Yellowstone Supervolcano Hit by 10 Earthquakes in 24 Hours
A SWARM of 10 earthquakes have struck Yellowstone National Park – the site of a supervolcano capable of an apocalyptic eruption.
A raft of earthquakes measuring above magnitude-2.0 have been recorded at Yellowstone, in the US state of Wyoming, during the past 24 hours.
The largest earthquake measured 2.9 on the Richter Scale and struck at a depth of 9km at around 6am on Sunday.
Though fairly small, the flurry of seismic activity at the 3,500-square mile volcanic hotspot highlights the unstable nature of the landscape.
All of the earthquakes struck near Hebgen Lake in western Yellowstone, home to gushing geysers, dramatic canyons and a dangerous underground volcano.
Seismic activity is relatively common at Yellowstone and the magma chamber underneath is not thought to be at risk of an imminent eruption.
Around 1,500 to 2,000 earthquakes of varied sizes strike the region every year.
But research shows high levels of seismic activity could be a precursor to an eruption.
Dr Simon Day, from the Institute for Risk and Disaster Reduction at University College London, said the next eruption will “likely be preceded” by an earthquake swarm.
Speaking to Daily Star Online, the scientist stressed that it is “highly unlikely” one seismic swarm could lead to an massive eruption.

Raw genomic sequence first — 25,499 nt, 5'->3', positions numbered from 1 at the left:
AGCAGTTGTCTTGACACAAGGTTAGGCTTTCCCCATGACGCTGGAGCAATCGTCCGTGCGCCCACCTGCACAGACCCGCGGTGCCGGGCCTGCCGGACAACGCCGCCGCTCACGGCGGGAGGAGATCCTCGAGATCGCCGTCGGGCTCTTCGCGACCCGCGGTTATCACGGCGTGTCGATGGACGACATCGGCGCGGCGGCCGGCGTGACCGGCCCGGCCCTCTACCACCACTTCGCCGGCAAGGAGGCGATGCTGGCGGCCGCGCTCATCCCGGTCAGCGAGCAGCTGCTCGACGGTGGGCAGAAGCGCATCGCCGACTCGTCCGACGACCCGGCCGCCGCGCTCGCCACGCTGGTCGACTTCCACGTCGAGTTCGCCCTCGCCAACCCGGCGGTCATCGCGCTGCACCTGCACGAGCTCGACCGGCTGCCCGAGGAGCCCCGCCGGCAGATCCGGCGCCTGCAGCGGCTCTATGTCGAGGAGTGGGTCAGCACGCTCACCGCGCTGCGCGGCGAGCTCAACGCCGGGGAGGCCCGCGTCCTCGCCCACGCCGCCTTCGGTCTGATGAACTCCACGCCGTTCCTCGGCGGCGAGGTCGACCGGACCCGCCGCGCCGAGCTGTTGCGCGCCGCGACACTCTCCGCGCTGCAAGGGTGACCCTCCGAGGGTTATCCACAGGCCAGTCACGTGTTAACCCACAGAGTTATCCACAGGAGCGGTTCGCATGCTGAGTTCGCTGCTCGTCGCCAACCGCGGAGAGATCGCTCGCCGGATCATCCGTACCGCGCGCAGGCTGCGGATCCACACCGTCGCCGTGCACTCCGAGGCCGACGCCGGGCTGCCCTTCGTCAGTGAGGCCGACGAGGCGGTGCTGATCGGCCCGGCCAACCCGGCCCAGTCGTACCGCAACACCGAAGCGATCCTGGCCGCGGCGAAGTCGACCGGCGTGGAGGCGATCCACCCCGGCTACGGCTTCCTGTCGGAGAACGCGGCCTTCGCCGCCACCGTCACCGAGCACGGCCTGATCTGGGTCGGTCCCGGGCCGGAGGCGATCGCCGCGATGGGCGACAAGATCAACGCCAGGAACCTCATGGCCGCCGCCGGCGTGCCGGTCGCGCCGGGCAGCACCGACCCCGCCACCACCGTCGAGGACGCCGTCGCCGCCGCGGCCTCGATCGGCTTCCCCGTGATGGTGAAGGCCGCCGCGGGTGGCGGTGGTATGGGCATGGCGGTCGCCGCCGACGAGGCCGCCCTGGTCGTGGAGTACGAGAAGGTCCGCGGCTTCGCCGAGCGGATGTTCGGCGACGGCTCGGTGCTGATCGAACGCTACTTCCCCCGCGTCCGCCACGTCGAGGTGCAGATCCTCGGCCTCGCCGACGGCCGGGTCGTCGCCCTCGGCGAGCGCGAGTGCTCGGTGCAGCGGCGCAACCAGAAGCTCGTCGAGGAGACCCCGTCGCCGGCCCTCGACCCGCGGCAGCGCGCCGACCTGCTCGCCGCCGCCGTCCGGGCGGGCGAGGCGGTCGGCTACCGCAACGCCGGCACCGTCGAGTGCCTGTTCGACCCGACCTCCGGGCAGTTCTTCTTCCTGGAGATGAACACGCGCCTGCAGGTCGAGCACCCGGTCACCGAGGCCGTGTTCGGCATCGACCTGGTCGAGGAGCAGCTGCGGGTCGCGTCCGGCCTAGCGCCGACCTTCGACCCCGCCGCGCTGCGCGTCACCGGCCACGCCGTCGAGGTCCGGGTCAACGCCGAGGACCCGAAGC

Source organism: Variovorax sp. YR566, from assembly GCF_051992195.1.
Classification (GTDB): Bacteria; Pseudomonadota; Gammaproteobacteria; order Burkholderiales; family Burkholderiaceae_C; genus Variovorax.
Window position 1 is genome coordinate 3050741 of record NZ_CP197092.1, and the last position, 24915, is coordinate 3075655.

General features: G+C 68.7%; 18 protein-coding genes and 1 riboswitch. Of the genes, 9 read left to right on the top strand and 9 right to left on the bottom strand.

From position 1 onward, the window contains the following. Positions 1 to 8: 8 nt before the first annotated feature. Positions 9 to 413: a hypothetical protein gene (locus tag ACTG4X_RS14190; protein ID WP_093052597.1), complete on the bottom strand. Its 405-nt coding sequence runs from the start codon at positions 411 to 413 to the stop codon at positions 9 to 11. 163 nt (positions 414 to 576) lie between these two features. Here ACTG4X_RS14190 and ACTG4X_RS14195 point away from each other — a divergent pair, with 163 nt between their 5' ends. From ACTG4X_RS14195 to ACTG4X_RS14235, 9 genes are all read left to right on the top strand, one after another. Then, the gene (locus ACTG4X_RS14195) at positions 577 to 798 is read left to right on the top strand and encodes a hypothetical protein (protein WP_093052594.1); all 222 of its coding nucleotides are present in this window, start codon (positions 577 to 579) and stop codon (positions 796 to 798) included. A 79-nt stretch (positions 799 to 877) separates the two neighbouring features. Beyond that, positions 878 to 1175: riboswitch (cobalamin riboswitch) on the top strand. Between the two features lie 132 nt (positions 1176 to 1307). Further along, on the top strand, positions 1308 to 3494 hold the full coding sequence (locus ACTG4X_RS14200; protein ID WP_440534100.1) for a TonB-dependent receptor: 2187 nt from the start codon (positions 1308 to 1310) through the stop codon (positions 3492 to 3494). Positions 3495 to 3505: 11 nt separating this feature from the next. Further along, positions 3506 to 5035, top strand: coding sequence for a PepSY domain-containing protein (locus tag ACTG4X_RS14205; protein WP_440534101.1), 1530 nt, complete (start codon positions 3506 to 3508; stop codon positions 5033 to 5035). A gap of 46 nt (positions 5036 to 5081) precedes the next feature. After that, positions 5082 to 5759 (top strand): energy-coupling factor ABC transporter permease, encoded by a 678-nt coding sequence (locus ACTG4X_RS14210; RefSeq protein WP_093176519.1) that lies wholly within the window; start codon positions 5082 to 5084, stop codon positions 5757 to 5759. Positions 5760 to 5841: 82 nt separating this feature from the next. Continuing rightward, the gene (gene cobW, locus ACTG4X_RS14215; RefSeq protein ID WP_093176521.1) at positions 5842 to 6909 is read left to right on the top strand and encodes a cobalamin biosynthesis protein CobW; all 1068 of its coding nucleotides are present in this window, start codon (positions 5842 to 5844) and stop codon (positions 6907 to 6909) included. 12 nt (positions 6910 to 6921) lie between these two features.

More likely, he said, is a sequence of small eruptions.
Around 640,000 million years ago, Yellowstone blew its lid, creating a giant sunken crater around the size of 726,000 football pitches.
If a massive eruption were to occur again, a choking veil of magma and gases would spew from its chasm, covering the landscape in molten ash.
As many as 90,000 people could be killed in the initial explosion, according to estimates from disaster analysts.
Research from geologists monitoring Yellowstone suggests “strain signal” caused by the build up of flowing magma is “larger than would be expected”.
UNAVCO, non-profit body of geoscience researchers, published a study stating “a zone of semi-molten rock” has started to develop three miles beneath Yellowstone.
The findings, however, are “no cause for alarm”, scientists David Mencin and Glen Mattioli said in the paper.
The measurements of magma are consistent for a volcano which has been building up for close to a million years, they said.
Volcanologist Stefano Carlino, of National Institute of Geophysics and Volcanology, said it is “hard to assess” the magnitude of an eruption at Yellowstone.
He said that research shows only 2% of “the deep magmatic system is melted” – a “crucial” indicator of how close Yellowstone is to eruption.
He told Daily Star Online: “Without new magma input, and giving the present state of the caldera, the possibility of an eruption is extremely low, in my opinion.
“As regard the magnitude of the potential eruption, is very hard to assess it, but, in general, the probability of smaller eruption occurrence is higher in respect to large one.”